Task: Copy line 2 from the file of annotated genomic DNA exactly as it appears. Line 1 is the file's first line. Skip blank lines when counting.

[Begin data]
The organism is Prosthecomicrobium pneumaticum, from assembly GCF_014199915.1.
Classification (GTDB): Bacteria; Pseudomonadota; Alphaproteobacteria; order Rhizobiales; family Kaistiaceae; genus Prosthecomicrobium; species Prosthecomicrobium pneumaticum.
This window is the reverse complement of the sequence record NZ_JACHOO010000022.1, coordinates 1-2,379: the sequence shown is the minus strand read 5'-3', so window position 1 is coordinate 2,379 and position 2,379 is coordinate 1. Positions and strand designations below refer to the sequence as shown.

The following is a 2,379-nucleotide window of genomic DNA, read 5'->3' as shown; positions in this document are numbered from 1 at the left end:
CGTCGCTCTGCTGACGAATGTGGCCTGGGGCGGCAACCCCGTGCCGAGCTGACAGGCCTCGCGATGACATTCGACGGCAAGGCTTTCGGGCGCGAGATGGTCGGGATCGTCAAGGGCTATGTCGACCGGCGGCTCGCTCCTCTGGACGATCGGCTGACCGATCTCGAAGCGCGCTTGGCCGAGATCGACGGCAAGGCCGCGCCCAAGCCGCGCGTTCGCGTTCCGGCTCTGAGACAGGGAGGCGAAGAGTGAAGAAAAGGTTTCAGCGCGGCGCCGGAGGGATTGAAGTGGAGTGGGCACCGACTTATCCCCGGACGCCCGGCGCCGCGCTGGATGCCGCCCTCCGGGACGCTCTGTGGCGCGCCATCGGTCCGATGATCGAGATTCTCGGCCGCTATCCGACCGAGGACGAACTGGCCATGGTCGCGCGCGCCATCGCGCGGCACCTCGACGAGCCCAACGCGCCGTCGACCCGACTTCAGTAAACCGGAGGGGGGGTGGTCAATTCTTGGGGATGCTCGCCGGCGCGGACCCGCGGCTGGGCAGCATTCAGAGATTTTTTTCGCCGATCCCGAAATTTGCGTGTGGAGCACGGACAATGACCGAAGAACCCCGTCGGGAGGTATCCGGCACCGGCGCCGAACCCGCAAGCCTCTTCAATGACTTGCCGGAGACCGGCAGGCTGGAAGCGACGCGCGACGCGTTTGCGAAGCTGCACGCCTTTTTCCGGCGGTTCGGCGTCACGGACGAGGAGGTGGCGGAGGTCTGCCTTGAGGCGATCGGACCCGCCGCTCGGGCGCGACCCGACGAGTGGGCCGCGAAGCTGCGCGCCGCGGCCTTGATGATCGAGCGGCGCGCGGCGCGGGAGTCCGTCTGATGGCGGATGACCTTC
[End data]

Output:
Classification (GTDB): Bacteria; Pseudomonadota; Alphaproteobacteria; order Rhizobiales; family Kaistiaceae; genus Prosthecomicrobium; species Prosthecomicrobium pneumaticum.